Umbrella insurance is a personal liability policy that adds excess liability coverage if you’re found liable for property damage or bodily injury, and the costs exceed the limits of your existing car insurance, homeowners insurance, boat insurance, or even your renter’s insurance. It’s an added safety net for individuals that have a high chance of being sued or those who wish to protect high-value assets. Find out everything you need to know about umbrella coverage, how it works, and who needs it below.
How Does Umbrella Insurance Work?
Personal umbrella insurance works by expanding your liability coverage in two ways. Most policies increase liability coverage amount to $1 million or more and generally include new covered claims such as libel, defamation, and slander.
|Higher coverage limits||Additional liability inclusions|
|Most homeowners insurance offers liability coverage up to $500,000. Car insurance can go up to $250,000 per person, and $500,000 per accident, though this is subject to state laws.||Standard liability coverage within other policies is often limited to bodily injury and property damage to others.|
|Basic umbrella insurance usually adds $1 million, so your overall liability protection can increase to $2,000,000 or more.||An umbrella policy can add coverage for personal injury claims such as libel, defamation, slander, false arrest, malicious prosecution, wrongful eviction or entry, and invasion of privacy.|
If you’re found liable in a lawsuit, your auto, home, or watercraft policy will only cover damages up to a certain limit. After that, any liability expenses become your responsibility. The suing party could claim assets like your life savings, investments, and even your home to gain their full compensation.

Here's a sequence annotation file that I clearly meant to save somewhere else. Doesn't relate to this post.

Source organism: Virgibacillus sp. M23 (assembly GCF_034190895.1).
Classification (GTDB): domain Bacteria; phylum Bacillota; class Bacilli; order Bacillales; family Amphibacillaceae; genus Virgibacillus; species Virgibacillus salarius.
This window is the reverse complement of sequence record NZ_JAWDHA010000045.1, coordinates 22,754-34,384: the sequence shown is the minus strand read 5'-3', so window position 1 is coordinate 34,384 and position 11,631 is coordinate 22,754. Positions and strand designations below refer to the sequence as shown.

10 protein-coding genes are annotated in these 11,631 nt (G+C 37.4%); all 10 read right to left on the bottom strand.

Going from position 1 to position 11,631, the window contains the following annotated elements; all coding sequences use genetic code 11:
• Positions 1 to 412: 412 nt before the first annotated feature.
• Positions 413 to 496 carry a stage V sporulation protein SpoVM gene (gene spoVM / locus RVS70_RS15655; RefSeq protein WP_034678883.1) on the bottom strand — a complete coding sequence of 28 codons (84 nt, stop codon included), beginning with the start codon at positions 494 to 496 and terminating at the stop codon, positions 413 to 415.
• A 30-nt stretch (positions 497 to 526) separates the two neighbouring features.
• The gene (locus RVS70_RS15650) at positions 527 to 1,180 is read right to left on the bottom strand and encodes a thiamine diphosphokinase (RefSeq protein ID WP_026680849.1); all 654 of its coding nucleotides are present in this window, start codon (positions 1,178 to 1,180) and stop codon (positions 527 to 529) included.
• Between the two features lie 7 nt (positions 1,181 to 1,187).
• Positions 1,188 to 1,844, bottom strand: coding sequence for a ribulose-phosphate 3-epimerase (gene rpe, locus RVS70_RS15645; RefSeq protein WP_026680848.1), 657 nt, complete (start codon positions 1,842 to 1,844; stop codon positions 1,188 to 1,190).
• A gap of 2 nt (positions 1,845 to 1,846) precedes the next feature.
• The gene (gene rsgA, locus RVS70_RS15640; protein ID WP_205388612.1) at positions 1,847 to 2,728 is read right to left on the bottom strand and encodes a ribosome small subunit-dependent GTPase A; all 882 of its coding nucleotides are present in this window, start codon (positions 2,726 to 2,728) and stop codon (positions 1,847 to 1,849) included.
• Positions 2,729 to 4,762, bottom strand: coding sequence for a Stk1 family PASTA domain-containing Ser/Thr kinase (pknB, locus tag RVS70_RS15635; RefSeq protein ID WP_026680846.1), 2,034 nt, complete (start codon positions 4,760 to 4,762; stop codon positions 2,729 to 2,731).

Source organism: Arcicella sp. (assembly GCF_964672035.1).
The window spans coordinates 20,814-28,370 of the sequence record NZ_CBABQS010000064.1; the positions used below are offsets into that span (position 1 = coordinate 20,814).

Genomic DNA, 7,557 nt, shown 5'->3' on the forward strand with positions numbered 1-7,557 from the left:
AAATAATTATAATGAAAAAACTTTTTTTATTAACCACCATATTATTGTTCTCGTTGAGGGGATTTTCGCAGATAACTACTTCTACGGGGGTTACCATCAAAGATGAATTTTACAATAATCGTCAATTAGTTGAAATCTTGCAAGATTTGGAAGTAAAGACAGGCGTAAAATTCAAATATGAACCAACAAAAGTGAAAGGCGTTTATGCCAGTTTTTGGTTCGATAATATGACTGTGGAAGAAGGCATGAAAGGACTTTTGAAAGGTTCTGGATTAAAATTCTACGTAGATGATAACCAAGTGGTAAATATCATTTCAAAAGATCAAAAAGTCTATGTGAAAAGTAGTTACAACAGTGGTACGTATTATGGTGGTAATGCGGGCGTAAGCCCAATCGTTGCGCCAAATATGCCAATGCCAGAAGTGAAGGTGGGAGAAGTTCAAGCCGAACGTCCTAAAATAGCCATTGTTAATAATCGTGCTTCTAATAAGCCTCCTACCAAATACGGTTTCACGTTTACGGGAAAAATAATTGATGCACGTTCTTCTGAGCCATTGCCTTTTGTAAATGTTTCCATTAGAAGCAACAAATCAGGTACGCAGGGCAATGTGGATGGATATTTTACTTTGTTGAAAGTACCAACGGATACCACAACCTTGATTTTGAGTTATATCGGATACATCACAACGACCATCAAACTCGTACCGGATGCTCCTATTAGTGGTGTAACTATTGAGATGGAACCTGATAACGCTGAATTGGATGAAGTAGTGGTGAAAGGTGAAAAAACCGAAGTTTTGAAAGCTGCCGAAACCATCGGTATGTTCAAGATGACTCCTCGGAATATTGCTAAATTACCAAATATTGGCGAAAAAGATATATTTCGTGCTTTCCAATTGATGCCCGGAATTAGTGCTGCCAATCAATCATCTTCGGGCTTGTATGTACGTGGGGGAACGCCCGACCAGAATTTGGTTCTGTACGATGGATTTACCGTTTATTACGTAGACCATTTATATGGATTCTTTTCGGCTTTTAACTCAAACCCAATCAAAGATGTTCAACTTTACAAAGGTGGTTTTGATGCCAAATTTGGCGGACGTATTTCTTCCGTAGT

Here is where umbrella coverage comes in. Once you’ve exhausted the underlying policy limits, an umbrella policy will pay for the difference, protecting you from losing everything.
What Does Umbrella Insurance Cover?
Umbrella insurance protects you from liability if you’re responsible for damage inflicted on others or their property. Coverage can extend to the policyholder’s spouse and any dependents or relatives that live with them.
What is covered?
- Auto accidents
- Bodily injury
- Personal injury
- Property damage
- Funeral costs
- Legal fees and defense costs
- Medical expenses
- Landlord liability
- False arrest
- Malicious prosecution
- Shock or mental anguish
- Certain dog breeds
- Incidents that take place abroad
- Accidents involving rental property like watercrafts or scooters
What isn't covered?
- Bodily injuries to the policyholder
- Damage to the policyholder’s personal property
- Criminal or intentional action
- Claims excluded from the underlying policy, like restricted dog breeds
- Others' property damage or personal injury that your business might be liable for
Always consult insurance providers about the exclusions on umbrella policies since many are based on your underlying policies or state-specific legislation. Common exclusions to watch out for include:
- Damages caused by criminal or intentional action
- If you or someone that lives with you punches a guest and they sue you for bodily harm, liability coverage will not protect you
- Liability that is assumed under a contract
- If you sign a contract where you assume liability on behalf of someone else, umbrella insurance does not apply. You will need a separate contractual liability insurance policy
- Damages caused by using your auto or property for business purposes
- Umbrella insurance would not cover liability for damages in a car accident if you were using that car for business purposes, like lending it to an employee for deliveries. You will need a separate business liability insurance
- Injuries caused by restricted dog breeds
- Restricted breeds like wolf-mixes, Pitbulls, Rottweilers, German Shepherds, and Akitas are commonly excluded from liability coverage. You can purchase an umbrella policy to cover the gap, but the exclusions of the underlying policy often apply to umbrella coverage as well. You will need to purchase a pet-liability policy or find a new underlying home policy that covers your dog breed
Who Needs Umbrella Insurance?
You may need umbrella insurance if you are a high-net-worth individual who wants to protect valuable assets. If your net worth is significantly higher than the limits of your auto and home insurance, a liability lawsuit could make you lose everything. Assets include life savings, investment portfolios, and even investment property.
If you own investment property, worst-case-scenario examples look something like this: